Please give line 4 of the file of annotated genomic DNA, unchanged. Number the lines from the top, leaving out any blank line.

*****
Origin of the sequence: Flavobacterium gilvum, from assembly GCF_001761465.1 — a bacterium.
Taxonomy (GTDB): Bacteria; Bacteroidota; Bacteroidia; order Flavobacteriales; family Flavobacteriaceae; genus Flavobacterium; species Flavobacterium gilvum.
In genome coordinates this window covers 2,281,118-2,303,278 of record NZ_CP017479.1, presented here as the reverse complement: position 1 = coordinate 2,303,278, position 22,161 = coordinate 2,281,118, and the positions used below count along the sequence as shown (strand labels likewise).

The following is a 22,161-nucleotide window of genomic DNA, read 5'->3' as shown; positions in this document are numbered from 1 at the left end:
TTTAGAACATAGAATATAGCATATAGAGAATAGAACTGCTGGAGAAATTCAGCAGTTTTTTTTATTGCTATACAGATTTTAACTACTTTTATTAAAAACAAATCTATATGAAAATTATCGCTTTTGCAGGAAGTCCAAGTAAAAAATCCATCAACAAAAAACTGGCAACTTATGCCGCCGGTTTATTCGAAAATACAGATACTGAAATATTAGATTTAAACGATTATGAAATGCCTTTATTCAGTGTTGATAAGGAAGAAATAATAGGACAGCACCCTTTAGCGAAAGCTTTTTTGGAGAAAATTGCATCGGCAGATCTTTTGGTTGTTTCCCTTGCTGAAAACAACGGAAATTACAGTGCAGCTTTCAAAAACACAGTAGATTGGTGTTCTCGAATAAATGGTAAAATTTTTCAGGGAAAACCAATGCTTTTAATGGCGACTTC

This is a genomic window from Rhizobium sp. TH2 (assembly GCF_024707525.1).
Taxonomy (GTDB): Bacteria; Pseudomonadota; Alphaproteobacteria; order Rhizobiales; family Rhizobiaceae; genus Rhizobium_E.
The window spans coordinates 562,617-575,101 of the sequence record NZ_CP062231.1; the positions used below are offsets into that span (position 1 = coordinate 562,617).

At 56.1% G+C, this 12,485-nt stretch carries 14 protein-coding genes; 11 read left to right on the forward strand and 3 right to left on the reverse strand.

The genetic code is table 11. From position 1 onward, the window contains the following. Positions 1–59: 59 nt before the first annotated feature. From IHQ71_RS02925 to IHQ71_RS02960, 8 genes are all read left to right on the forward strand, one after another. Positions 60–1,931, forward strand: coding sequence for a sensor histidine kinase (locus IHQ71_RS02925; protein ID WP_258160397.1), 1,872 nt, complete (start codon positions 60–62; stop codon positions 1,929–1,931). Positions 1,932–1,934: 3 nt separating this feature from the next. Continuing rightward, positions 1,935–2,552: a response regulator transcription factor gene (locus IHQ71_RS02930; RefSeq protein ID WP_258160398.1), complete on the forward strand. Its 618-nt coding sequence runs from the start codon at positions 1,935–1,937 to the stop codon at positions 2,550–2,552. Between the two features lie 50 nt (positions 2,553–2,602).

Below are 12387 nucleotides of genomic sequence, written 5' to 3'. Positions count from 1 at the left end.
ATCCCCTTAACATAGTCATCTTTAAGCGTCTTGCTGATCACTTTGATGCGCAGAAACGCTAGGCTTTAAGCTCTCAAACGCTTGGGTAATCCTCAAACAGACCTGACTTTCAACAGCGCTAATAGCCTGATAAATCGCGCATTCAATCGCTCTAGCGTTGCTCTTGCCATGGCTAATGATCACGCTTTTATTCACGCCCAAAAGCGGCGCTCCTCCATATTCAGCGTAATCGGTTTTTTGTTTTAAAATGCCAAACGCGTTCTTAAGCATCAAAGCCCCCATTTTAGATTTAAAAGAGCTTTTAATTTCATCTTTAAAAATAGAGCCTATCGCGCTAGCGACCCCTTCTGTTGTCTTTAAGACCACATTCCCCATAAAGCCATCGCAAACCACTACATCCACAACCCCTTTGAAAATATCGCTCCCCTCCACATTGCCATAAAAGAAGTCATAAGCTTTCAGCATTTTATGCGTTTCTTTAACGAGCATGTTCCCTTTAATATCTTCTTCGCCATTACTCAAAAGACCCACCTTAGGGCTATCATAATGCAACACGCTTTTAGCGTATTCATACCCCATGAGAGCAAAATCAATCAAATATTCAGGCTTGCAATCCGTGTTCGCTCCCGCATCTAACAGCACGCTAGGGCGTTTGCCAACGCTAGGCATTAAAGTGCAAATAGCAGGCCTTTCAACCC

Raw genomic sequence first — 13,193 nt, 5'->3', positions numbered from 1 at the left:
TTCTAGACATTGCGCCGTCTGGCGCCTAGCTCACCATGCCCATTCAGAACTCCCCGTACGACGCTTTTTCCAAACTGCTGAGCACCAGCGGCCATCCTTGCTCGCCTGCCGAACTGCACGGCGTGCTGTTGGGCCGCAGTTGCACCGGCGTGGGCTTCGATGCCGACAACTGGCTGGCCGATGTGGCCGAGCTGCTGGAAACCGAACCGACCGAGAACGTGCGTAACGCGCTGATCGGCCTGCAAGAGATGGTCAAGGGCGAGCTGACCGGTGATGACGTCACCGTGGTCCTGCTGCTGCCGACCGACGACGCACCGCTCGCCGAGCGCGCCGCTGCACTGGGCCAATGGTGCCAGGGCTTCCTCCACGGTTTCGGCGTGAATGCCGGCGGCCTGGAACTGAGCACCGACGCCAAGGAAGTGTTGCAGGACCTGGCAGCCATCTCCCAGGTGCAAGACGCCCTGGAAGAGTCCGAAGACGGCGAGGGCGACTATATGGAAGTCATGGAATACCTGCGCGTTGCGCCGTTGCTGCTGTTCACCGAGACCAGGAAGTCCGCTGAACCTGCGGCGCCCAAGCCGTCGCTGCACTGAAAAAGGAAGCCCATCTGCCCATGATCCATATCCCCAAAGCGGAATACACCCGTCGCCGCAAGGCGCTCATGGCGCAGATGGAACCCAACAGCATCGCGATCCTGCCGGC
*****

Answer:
The following is a 22,161-nucleotide window of genomic DNA, read 5'->3' as shown; positions in this document are numbered from 1 at the left end: